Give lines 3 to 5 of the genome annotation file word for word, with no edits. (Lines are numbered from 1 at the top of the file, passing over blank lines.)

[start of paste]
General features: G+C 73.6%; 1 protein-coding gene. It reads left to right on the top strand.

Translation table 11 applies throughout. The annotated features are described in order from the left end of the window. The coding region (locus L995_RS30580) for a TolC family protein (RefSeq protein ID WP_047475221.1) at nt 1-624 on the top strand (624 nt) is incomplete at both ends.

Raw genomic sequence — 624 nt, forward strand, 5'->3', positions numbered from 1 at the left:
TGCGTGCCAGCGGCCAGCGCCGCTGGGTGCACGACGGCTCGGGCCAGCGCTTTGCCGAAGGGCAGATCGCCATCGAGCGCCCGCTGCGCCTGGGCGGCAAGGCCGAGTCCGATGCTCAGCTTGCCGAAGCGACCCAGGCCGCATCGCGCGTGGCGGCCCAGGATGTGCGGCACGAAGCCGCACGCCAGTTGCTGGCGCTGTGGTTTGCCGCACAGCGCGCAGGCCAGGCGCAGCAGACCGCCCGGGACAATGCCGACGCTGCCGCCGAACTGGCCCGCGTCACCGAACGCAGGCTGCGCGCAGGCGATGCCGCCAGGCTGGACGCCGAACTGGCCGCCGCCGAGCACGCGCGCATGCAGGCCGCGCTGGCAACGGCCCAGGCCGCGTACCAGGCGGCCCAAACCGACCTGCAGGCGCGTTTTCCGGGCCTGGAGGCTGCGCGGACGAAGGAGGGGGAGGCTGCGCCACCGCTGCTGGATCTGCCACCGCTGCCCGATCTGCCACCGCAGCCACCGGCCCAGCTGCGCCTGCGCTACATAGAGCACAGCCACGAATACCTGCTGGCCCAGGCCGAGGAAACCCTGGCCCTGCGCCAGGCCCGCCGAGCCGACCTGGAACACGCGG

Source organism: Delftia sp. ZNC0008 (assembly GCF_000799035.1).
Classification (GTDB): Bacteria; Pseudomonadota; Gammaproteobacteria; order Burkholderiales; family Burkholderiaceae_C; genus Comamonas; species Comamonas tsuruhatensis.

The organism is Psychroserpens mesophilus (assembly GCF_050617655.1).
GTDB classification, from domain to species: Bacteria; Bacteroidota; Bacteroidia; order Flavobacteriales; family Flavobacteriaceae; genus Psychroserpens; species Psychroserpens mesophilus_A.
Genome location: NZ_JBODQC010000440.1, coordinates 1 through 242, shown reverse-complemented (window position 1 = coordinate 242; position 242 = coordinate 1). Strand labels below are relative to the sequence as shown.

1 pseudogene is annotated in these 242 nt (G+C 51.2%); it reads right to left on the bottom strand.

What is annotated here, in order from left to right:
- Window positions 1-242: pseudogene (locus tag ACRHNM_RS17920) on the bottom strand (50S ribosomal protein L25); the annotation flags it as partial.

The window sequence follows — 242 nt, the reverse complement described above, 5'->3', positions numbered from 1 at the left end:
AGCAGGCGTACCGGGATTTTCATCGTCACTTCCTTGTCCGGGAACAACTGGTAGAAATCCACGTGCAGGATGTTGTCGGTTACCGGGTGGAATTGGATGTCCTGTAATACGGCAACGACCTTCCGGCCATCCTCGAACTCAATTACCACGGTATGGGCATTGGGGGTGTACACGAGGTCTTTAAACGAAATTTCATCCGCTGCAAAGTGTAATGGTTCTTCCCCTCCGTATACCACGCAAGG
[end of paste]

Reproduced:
Raw genomic sequence — 624 nt, forward strand, 5'->3', positions numbered from 1 at the left:
TGCGTGCCAGCGGCCAGCGCCGCTGGGTGCACGACGGCTCGGGCCAGCGCTTTGCCGAAGGGCAGATCGCCATCGAGCGCCCGCTGCGCCTGGGCGGCAAGGCCGAGTCCGATGCTCAGCTTGCCGAAGCGACCCAGGCCGCATCGCGCGTGGCGGCCCAGGATGTGCGGCACGAAGCCGCACGCCAGTTGCTGGCGCTGTGGTTTGCCGCACAGCGCGCAGGCCAGGCGCAGCAGACCGCCCGGGACAATGCCGACGCTGCCGCCGAACTGGCCCGCGTCACCGAACGCAGGCTGCGCGCAGGCGATGCCGCCAGGCTGGACGCCGAACTGGCCGCCGCCGAGCACGCGCGCATGCAGGCCGCGCTGGCAACGGCCCAGGCCGCGTACCAGGCGGCCCAAACCGACCTGCAGGCGCGTTTTCCGGGCCTGGAGGCTGCGCGGACGAAGGAGGGGGAGGCTGCGCCACCGCTGCTGGATCTGCCACCGCTGCCCGATCTGCCACCGCAGCCACCGGCCCAGCTGCGCCTGCGCTACATAGAGCACAGCCACGAATACCTGCTGGCCCAGGCCGAGGAAACCCTGGCCCTGCGCCAGGCCCGCCGAGCCGACCTGGAACACGCGG

Source organism: Delftia sp. ZNC0008 (assembly GCF_000799035.1).